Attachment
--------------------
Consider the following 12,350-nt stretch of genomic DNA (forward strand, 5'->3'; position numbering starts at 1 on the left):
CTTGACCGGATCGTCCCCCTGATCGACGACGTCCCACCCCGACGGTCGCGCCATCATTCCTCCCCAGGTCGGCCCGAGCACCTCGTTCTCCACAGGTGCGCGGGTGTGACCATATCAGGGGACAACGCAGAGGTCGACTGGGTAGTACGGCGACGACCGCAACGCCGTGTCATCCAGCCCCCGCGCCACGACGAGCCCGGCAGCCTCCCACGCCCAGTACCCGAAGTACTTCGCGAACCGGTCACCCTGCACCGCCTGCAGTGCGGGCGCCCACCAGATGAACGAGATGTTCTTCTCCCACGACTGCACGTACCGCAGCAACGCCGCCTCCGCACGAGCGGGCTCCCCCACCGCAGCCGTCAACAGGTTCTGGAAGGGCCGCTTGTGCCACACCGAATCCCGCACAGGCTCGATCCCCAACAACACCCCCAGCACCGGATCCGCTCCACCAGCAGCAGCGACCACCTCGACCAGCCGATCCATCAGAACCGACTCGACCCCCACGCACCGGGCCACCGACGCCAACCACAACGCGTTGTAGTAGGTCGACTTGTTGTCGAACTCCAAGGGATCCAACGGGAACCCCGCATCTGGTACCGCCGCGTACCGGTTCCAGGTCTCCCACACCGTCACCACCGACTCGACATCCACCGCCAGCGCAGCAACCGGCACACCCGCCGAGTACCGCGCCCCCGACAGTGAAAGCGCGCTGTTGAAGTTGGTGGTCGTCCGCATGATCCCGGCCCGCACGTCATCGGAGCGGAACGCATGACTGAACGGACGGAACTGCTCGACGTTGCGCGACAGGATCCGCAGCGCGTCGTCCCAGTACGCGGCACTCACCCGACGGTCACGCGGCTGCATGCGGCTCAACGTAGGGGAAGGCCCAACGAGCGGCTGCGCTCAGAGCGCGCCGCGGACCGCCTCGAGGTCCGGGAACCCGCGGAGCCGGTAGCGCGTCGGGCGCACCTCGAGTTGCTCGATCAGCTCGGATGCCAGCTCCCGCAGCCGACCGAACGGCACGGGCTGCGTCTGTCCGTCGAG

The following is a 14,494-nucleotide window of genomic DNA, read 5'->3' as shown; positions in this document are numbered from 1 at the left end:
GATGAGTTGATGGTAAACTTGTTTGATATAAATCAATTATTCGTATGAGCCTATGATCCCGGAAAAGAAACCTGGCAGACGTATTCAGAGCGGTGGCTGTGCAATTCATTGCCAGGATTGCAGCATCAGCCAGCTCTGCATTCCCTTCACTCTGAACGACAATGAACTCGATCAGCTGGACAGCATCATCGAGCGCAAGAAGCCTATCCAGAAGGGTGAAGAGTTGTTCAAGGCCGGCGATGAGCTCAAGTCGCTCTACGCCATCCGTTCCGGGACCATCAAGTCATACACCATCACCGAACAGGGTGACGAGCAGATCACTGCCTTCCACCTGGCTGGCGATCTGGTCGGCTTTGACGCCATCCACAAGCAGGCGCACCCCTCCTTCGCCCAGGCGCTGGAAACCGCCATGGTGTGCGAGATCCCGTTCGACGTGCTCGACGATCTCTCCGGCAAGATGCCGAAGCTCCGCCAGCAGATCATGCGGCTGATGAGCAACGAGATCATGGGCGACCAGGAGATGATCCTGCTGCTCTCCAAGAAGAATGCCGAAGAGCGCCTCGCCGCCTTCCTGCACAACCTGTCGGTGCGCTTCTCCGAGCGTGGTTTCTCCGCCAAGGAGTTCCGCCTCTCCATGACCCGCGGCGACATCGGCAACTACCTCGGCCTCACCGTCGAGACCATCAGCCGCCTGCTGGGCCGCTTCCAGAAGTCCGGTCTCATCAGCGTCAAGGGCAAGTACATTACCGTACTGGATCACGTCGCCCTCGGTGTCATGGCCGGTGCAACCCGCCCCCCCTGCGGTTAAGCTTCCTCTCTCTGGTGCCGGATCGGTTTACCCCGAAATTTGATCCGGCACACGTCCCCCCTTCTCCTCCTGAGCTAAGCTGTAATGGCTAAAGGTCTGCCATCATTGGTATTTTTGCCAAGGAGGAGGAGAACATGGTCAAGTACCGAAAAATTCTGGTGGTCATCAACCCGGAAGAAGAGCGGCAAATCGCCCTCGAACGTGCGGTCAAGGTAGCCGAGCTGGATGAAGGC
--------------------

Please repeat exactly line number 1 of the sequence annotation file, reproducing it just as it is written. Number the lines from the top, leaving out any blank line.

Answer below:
Consider the following 12,350-nt stretch of genomic DNA (forward strand, 5'->3'; position numbering starts at 1 on the left):